The biggest misconception regarding cloud-based backups is that they are superior to more traditional data storage backups. The technology has been marketed so heavily that there is a perception among some users that any service can be made better by running it in the cloud. I have spoken to a number of executives who were ready to abandon existing backup offerings -- that were working perfectly well -- simply because they were under the impression they were supposed to move backups to the cloud.
By submitting your personal information, you agree that TechTarget and its partners may contact you regarding relevant content, products and special offers.
While there are some things cloud backups do very well, some jobs might be better handled by a more traditional backup approach.
The advantages of cloud-based backups include:
- Data isolation. Backups stored in the cloud are isolated from your data center, which means backup data will not be lost in the event of a data center-level failure.
- The backup target capacity can be considered unlimited. You have to pay for the data storage resources you consume, but, depending on your provider, you may not have to worry about exhausting the available storage space.
The most significant disadvantage to using cloud-based backups is that recovery times are limited by Internet bandwidth. Bandwidth constraints probably won't cause any issues for small- or medium-scale recovery operations, but they can be very problematic for large-scale recoveries. Backup service providers have even resorted to sending customers physical storage devices containing their data as a way of reducing recovery times from weeks to days.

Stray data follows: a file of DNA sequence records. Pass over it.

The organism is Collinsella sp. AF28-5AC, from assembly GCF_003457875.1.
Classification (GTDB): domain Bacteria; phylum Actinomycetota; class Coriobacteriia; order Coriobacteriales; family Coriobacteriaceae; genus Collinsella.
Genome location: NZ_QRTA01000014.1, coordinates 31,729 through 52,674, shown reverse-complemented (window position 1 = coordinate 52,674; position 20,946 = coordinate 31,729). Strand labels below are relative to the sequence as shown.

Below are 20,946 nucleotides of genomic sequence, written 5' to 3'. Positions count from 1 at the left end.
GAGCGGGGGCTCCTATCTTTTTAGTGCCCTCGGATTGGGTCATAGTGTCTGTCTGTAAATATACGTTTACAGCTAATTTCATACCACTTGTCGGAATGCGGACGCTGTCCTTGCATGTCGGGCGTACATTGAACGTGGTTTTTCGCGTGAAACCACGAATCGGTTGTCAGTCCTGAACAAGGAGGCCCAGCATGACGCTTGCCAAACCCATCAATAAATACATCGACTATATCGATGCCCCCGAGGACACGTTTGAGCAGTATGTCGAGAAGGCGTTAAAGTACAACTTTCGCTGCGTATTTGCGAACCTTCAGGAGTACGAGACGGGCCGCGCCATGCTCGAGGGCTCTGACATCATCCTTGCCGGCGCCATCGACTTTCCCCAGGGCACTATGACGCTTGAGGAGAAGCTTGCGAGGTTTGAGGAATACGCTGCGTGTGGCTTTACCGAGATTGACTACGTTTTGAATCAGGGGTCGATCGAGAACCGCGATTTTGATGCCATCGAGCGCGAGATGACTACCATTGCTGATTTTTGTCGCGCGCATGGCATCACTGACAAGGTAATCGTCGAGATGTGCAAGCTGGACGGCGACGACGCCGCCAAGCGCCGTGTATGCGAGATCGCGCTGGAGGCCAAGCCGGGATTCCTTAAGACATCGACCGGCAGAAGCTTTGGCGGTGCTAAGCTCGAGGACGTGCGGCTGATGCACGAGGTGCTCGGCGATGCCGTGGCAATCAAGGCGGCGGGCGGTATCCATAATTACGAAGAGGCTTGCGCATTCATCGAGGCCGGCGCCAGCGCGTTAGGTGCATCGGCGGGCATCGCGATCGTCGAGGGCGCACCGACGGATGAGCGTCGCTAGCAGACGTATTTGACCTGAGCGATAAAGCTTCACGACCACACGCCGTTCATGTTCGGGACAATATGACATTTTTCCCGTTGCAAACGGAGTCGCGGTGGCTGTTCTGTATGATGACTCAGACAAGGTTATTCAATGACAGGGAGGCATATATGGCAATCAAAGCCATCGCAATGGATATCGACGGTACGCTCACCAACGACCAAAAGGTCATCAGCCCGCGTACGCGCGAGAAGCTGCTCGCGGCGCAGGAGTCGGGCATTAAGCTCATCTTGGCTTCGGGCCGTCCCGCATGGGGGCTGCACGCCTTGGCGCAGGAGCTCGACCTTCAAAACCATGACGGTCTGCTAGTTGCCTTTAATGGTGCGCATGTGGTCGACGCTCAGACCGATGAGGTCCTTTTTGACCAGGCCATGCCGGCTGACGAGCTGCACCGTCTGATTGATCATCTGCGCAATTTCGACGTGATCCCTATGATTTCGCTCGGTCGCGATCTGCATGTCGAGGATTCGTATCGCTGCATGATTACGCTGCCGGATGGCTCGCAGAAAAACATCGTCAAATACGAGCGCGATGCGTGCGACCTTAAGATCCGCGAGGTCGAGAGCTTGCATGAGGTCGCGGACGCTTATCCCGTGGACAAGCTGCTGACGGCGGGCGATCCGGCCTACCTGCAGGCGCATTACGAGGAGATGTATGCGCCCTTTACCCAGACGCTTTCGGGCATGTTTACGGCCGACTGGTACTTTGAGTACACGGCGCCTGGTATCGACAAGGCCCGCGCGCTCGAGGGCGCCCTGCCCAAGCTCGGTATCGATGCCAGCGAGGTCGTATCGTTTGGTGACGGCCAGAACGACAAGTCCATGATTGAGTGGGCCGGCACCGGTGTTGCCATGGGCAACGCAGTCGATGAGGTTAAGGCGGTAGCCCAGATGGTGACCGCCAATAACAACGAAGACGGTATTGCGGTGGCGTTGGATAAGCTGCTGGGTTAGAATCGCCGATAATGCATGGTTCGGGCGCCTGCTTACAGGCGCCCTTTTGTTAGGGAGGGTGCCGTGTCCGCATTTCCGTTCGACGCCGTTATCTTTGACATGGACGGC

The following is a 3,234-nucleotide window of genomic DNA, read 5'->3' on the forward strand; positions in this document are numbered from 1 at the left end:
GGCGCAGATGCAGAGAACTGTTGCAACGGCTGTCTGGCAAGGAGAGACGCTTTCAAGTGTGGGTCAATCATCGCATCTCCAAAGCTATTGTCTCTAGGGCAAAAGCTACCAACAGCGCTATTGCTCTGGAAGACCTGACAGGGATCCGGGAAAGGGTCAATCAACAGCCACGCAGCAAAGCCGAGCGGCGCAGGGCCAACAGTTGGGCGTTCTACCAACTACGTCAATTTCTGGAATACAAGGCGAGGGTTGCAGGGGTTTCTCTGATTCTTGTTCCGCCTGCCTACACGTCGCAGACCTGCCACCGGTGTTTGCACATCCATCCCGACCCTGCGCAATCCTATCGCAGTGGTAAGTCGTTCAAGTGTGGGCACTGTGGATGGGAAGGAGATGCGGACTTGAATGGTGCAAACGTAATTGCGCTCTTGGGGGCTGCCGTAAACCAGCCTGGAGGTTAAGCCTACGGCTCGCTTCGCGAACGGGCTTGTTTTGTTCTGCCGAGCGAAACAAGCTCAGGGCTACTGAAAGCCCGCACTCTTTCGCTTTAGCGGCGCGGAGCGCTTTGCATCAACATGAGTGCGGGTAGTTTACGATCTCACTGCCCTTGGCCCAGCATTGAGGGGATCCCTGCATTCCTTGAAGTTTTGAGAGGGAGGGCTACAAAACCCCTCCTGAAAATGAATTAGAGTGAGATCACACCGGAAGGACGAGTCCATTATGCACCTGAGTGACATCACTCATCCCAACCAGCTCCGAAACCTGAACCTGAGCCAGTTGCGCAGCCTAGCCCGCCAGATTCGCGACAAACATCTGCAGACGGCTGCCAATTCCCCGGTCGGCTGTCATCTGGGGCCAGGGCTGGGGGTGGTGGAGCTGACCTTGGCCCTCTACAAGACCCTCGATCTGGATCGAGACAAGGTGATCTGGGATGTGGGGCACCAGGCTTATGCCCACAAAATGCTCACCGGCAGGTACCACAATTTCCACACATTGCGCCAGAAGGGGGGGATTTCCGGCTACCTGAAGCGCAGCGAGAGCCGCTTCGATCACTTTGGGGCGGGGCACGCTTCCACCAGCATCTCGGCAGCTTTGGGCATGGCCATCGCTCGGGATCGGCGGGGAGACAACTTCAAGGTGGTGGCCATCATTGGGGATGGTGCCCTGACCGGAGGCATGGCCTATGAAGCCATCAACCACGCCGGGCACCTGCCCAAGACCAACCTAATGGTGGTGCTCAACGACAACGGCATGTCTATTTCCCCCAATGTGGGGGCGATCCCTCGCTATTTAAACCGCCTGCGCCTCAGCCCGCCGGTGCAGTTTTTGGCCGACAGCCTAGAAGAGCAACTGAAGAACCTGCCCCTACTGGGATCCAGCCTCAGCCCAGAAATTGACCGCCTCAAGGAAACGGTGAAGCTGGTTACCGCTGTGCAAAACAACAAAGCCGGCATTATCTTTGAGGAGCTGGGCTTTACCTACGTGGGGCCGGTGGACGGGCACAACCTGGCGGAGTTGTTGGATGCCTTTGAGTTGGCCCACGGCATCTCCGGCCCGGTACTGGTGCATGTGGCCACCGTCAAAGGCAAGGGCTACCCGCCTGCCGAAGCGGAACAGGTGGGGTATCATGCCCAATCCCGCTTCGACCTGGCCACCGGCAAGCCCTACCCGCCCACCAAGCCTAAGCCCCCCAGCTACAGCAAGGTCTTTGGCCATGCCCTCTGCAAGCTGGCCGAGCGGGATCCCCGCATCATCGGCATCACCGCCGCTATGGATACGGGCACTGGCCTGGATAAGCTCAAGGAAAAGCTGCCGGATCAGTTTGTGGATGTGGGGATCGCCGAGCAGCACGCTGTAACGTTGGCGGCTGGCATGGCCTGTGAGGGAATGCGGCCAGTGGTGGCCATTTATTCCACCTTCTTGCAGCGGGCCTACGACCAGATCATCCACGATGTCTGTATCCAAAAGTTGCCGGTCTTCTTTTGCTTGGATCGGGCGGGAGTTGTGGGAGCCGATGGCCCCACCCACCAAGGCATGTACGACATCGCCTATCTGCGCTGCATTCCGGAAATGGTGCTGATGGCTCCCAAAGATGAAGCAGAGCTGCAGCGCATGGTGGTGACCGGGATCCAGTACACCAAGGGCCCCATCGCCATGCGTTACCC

Cloud-based backups will continue to mature and may eventually become a viable replacement for on-premises backups. For now, one of the best backup strategies involves creating and retaining local backups and replicating those backups to the cloud for safe keeping.
Essential guide to cloud-based backup
Cloud backup technology, tape backup can work together
Tips for backing up in the cloud, from the cloud
Vendors have misconceptions about cloud-based backup
Related Q&A from Brien Posey
A ghost image can be used to copy the contents of one server to another for backup, but the process of creating ghost images may not be as simple as ...continue reading
Backup and recovery trends, such as hybrid cloud data protection, are gaining popularity in the IT industry. Are these three major trends part of ...continue reading
Can disaster recover planning save an organization from a costly IT outage? The British Airways IT disaster of 2017 has many wondering how to prevent...continue reading
Have a question for an expert?
Please add a title for your question
Get answers from a TechTarget expert on whatever's puzzling you.